US TikTok ban back on the cards as FCC commissioner asks Apple and Google to remove app from stores

Do you remember in 2020 when Donald Trump wanted to ban TikTok in the United States?

Citing data security concerns, then-President Trump issued two executive orders prohibiting US citizens and businesses from engaging in any “transaction” with the ByteDance-owned platform, then issued another executive order. ordering ByteDance to divest its US TikTok business.

Yet in June last year, after President Joe Biden revoked Trump’s executive orders, a TikTok ban in the United States seemed an unlikely possibility.

The fate of TikTok in America now appears to be hanging in the balance again, however, after FCC Commissioner Brendan Carr this week called for the app to be removed from the Google Play and Apple App stores.

Carr tweeted an open letter Tuesday, June 28 to Google/Alphabet CEO Sundar Pichai and Apple CEO Tim Cook requesting the removal of the app from their app stores.

Echoing the Trump administration’s data security concerns, Carr writes that “TikTok is not what it appears on the surface.”

He adds, “It’s not just an app for sharing funny videos and memes. It is the sheep’s clothing.

The letter follows a BuzzFeed article published last week that claimed US user data was accessed from China through the platform.

BuzzFeed reported that it had reviewed “leaked audio from over 80 internal TikTok meetings”, which showed that “China-based ByteDance employees repeatedly accessed non-public data about US TikTok users “.

Citing BuzzFeed’s expose, Carr writes in his letter that the article “only adds to an overwhelming body of evidence that TikTok poses a serious threat to national security.”

“TikTok functions as a sophisticated surveillance tool that harvests vast amounts of personal and sensitive data.”

Brendan Carr, CAF

Elsewhere in the letter, Carr claims that “at its core, TikTok functions as a sophisticated surveillance tool that harvests vast amounts of personal and sensitive data.”

It continues: “Indeed, TikTok collects everything from search and browsing histories to keystroke patterns and biometric identifiers, including facial fingerprints – which researchers believe could be used in unrelated facial recognition technology. – and voice prints.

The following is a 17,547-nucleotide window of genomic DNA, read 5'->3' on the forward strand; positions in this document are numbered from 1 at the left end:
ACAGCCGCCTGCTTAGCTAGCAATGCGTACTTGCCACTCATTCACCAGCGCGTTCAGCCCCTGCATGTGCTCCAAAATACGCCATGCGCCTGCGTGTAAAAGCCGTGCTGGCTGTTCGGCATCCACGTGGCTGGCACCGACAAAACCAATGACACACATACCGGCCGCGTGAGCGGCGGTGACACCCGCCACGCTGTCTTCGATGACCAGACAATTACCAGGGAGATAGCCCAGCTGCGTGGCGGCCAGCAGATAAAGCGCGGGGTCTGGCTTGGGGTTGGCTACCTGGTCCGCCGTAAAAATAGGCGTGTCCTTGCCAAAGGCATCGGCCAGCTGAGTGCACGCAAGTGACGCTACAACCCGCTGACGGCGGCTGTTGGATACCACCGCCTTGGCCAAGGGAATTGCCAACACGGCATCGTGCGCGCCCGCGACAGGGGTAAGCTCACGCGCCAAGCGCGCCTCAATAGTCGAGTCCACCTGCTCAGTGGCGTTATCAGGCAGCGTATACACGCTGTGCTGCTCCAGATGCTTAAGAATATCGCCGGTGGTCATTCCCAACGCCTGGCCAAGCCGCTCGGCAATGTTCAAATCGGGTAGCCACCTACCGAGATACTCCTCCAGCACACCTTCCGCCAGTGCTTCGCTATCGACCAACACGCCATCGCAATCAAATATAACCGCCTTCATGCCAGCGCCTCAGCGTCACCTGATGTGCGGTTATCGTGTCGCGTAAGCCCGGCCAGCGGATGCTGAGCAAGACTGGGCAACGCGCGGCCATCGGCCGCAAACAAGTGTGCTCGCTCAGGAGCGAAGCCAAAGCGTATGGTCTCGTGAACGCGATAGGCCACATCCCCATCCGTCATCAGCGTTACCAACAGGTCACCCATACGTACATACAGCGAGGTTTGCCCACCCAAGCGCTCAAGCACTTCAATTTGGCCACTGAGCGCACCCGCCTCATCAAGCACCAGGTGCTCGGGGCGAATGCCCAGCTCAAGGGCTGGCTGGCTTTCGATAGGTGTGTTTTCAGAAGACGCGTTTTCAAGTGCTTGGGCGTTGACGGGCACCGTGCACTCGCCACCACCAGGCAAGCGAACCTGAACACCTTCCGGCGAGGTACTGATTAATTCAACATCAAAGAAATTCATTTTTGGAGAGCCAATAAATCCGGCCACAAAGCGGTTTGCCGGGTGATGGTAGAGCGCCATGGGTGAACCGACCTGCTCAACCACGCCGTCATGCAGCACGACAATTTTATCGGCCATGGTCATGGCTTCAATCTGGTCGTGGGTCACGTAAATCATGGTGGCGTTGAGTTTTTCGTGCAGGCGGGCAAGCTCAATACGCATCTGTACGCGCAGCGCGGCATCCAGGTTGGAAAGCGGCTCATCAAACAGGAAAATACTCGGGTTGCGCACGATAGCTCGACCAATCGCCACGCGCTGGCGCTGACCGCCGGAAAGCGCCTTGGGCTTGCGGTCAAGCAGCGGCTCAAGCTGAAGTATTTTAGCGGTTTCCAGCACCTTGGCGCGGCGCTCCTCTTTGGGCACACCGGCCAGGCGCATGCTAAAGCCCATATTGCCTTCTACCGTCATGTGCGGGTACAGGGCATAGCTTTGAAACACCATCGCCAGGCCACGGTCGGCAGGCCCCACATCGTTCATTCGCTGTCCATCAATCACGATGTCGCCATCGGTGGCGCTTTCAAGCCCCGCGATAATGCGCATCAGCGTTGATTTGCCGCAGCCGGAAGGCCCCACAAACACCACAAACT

“It collects location data as well as message drafts and metadata, as well as text, images and videos stored in the device’s clipboard.

“The list of personal and sensitive data collected grows from there. This should come as no surprise, however. Within its own borders, the PRC has developed some of the world’s most invasive and pervasive surveillance capabilities to maintain authoritarian control.

As reported by Tech CrunchTikTok announced on Friday June 24 that it was migrating data from American users of the platform to Oracle servers located in the United States.

Commenting on the move in his letter, Carr writes that the migration “does not address the concerns raised here”.

He adds: “TikTok has long claimed that its US users’ data is stored on servers in the United States and yet these representations offer no protection against data access from Beijing.

“Apple and Google have long claimed to operate their app stores in a way that protects consumer privacy and protects consumer data. Therefore, I ask that you apply your App Store Policy to TikTok and remove it App Store and Google Play Store for violating these policies.

If Apple and Google decide not to remove TikTok from their app stores, Carr asked for responses to be sent to him by July 8, 2022.

In these separate responses, Carr wants the tech giants to explain why “the surreptitious access to US users’ private and sensitive data by individuals located in Beijing, coupled with TikTok’s pattern of misleading representations and conduct, is only going to against any of [Apple and Google’s] App Store Policies”.The music industry around the world

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